Skip to main content

the emergency food assistance program

Know Where Your Food Comes From with USDA Foods

Do you know where your food comes from?  If you can pinpoint where your food was grown and produced, you can make more informed decisions to maximize quality, freshness, and nutritional value.  You can also help support local economies through your purchases.  The USDA Foods program takes this mantra to heart and publishes state of origin reports with procurement information on all USDA Foods every year.  As we like to say at FNS, “All USDA Foods are local to someone.”

USDA Foods are 100 percent American grown and produced.  Each year, USDA procures more than 200 types of food, including meat, poultry, fish, fruits, vegetables, flour, cereals, and dairy products, totaling approximately $2 billion.  Organizations such as food banks, disaster and emergency feeding organizations, Indian Tribal Organizations, schools, and other feeding groups receive these USDA Foods for use in meal service or distribution to households through programs like the National School Lunch Program, The Emergency Food Assistance Program, the Commodity Supplemental Food Program, and the Food Distribution Program on Indian Reservations.

Celebrating American Agriculture: All USDA Foods are Local to Someone

March is National Nutrition Month. Throughout the month, USDA will be highlighting results of our efforts to improve access to safe, healthy food for all Americans and supporting the health of our next generation.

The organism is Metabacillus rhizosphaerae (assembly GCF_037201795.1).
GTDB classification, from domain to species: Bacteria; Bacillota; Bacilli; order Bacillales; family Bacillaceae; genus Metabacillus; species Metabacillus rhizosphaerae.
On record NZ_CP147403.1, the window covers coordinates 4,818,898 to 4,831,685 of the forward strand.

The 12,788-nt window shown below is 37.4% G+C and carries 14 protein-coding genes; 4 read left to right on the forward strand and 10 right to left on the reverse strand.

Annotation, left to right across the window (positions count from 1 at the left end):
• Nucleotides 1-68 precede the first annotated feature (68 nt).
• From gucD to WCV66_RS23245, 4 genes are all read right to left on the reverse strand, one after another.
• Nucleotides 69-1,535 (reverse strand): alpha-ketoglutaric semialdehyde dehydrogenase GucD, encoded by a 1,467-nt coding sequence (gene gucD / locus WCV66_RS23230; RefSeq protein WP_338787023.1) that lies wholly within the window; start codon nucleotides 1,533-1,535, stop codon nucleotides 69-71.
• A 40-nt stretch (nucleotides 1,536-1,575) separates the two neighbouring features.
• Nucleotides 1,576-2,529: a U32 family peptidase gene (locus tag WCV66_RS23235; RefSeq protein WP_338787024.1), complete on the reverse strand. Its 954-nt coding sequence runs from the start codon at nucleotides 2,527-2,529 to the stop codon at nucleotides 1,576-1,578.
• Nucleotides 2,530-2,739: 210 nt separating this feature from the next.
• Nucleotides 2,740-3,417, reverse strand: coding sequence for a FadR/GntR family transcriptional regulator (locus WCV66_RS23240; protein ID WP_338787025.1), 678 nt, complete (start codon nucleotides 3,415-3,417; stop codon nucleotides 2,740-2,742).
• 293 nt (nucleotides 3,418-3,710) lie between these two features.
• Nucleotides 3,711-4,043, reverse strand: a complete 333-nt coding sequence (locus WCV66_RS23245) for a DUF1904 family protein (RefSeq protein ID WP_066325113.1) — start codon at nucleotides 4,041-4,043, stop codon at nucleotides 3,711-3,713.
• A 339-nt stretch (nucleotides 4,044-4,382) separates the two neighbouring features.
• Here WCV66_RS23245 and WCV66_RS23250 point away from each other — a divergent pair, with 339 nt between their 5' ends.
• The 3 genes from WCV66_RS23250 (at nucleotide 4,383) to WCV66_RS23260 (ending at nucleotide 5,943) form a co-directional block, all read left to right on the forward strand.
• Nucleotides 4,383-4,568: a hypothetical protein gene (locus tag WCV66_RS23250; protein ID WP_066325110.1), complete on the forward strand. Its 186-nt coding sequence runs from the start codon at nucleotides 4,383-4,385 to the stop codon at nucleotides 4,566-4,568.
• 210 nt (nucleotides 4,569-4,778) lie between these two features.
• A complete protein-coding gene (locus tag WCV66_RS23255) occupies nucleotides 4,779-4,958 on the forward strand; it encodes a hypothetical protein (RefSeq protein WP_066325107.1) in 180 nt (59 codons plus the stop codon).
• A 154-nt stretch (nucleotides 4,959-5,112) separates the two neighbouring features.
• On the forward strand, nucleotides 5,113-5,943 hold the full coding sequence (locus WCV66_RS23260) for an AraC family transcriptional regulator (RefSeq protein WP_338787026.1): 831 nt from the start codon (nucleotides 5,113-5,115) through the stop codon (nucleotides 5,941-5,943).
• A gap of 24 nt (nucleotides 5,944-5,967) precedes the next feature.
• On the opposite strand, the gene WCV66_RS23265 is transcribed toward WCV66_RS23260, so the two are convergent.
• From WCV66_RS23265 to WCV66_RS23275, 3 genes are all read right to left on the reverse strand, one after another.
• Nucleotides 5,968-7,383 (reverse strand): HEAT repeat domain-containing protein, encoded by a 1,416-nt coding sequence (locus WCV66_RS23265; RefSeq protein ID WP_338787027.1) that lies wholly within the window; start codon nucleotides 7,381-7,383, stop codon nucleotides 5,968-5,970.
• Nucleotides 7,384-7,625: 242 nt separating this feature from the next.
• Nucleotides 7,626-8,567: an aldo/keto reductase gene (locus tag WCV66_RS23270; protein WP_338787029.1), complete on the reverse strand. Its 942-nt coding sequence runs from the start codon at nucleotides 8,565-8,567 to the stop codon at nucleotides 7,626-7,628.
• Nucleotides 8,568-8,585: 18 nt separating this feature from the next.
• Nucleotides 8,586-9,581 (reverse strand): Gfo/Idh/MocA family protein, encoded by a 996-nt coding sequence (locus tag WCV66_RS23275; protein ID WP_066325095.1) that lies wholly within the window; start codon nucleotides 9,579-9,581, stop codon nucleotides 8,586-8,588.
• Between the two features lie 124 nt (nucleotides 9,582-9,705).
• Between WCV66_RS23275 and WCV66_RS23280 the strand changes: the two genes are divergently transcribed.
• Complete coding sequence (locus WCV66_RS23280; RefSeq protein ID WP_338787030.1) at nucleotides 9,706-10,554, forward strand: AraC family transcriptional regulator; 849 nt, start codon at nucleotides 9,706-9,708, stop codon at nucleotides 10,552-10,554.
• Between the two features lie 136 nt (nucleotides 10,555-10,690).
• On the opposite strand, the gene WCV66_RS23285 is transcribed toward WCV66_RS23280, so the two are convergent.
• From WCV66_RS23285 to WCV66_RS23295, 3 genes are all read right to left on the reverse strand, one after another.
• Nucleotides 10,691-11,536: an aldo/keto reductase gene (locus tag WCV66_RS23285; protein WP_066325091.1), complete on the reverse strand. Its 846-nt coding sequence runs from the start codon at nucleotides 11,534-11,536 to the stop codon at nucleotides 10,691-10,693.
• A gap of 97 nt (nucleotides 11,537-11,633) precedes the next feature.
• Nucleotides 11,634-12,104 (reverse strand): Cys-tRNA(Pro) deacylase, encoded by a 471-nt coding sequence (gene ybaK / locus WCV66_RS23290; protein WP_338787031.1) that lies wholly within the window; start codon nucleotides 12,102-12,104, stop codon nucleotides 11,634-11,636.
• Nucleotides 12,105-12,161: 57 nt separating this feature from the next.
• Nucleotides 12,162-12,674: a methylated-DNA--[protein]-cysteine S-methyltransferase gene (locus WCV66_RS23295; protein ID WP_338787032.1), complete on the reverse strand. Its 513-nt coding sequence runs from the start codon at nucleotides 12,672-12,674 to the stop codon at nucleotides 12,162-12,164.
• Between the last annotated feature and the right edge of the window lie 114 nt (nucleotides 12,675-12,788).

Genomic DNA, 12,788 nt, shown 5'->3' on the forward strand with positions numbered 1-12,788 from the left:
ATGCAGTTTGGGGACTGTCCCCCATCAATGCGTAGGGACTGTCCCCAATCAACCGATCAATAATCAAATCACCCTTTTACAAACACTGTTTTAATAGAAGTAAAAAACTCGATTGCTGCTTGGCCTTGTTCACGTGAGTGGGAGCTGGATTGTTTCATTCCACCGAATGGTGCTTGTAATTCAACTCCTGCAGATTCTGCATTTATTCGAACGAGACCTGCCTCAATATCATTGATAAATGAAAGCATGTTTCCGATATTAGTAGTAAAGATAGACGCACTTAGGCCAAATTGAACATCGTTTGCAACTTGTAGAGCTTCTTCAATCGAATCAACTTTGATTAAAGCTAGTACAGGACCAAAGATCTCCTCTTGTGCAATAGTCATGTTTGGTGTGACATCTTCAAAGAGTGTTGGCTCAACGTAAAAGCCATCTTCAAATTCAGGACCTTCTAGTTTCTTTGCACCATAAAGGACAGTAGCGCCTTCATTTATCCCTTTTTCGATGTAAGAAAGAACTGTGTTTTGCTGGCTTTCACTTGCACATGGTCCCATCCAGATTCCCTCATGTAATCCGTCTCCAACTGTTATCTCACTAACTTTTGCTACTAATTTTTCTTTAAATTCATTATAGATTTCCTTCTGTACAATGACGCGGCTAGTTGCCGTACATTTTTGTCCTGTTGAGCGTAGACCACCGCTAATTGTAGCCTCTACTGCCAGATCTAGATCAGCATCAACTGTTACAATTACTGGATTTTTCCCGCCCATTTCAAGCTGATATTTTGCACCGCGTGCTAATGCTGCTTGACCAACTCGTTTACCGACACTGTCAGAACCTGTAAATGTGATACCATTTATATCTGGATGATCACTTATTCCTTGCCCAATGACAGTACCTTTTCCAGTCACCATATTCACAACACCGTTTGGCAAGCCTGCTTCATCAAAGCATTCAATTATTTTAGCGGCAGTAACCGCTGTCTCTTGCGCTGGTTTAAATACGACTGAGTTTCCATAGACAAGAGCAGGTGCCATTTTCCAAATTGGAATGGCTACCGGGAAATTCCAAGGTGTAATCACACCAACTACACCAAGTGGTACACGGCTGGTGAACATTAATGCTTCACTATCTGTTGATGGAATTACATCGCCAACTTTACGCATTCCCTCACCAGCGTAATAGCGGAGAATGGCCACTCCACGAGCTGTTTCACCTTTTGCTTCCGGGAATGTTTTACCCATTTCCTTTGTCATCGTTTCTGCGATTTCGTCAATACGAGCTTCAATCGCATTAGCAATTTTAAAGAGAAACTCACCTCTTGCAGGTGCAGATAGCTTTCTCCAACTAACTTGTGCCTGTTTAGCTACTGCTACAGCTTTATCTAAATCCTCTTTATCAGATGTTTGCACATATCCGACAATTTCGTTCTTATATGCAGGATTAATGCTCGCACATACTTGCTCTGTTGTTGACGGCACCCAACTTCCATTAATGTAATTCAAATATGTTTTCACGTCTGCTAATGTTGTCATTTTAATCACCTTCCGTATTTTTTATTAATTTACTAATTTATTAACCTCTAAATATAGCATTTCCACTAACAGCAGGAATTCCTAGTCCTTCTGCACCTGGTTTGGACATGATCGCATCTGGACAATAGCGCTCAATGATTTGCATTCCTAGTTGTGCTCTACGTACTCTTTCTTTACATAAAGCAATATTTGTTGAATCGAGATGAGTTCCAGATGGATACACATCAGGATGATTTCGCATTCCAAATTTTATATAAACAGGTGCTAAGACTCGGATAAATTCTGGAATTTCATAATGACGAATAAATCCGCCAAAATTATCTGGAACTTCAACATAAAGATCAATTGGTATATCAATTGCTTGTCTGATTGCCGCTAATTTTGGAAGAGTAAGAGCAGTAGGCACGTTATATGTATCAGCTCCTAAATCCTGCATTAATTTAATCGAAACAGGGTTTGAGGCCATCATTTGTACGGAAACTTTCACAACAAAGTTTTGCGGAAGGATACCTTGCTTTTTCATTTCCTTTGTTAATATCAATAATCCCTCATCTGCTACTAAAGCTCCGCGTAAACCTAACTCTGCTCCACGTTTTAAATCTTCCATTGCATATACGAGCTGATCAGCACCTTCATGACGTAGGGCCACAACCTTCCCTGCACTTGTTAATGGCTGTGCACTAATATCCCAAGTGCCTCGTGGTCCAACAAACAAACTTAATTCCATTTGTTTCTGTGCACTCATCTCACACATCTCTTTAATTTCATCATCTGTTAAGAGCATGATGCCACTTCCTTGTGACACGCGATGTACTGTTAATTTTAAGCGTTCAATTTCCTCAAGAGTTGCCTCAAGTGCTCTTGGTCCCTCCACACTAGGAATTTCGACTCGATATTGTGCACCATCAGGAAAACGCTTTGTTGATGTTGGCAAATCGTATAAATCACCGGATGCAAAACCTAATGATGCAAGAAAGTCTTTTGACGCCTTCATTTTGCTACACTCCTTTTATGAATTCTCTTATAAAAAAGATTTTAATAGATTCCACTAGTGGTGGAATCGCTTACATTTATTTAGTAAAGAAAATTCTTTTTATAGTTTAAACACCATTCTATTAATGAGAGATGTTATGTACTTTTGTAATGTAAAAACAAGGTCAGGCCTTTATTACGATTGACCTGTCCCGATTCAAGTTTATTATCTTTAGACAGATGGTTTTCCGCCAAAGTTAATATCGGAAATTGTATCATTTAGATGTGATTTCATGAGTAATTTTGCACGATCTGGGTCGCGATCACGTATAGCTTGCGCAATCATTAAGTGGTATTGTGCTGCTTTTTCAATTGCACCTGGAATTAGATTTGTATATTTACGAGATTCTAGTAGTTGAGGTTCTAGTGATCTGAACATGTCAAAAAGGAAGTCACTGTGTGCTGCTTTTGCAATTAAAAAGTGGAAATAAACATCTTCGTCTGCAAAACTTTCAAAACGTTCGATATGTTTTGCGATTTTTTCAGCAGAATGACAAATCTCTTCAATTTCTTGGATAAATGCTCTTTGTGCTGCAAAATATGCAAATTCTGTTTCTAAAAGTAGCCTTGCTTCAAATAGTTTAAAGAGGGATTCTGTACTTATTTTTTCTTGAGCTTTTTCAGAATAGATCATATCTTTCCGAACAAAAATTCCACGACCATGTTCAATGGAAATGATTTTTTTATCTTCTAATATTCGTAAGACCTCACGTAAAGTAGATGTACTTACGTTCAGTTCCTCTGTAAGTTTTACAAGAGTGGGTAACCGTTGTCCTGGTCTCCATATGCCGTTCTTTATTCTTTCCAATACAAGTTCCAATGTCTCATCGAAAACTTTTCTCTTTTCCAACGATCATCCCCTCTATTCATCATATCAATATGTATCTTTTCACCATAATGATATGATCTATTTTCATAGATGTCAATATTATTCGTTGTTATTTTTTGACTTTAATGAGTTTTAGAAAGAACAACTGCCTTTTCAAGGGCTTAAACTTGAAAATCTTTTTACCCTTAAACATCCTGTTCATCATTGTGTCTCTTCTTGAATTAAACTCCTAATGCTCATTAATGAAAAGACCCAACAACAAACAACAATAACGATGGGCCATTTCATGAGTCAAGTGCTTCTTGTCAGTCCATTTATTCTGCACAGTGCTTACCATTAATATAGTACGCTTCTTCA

Fish and fowl, sowing and reaping, nutrition and agriculture… certain words and concepts naturally go hand in hand, and March is a month to celebrate both the foundation and purpose of the American food system. With March designated as National Nutrition Month and March 15 as National Agriculture Day, the time is ripe to reflect on healthy eating goals and to express gratitude for the farmers, fishers, and ranchers who provide the foods to fuel our nation.

USDA’s Food Distribution Programs work at the intersection of nutrition and agriculture. Each year, USDA purchases more than 2 billion pounds of food worth nearly $2 billion from American farmers and distributes the food to schools, food banks, Indian Tribal Organizations, disaster feeding organizations, and other charitable institutions and feeding organizations. The programs benefit both ends of the food chain by supporting local agriculture and the economy while also providing a nutrition safety net for vulnerable Americans.

What's Cooking with USDA Foods?

This is the second installment of the What’s Cooking? Blog Series. In honor of the Let’s Move 5th Anniversary, and the commitment USDA shares with Let’s Move to promote healthy eating and access to healthy foods, this month-long series will high­­light the various features of the What’s Cooking? USDA Mixing Bowl recipe website.

Family gatherings and potlucks are traditional places to be on the lookout for new recipes to add to your collection.  With the recent launch of the What’s Cooking? USDA Mixing Bowl, you now have hundreds of additional contenders for dishes to grace your table.  The new website features household recipes from the Food Distribution programs that serve food banks, soup kitchens, senior citizens, Indian Tribal Organizations, and disaster feeding organizations throughout the country.

The Domino Effect of One Purchase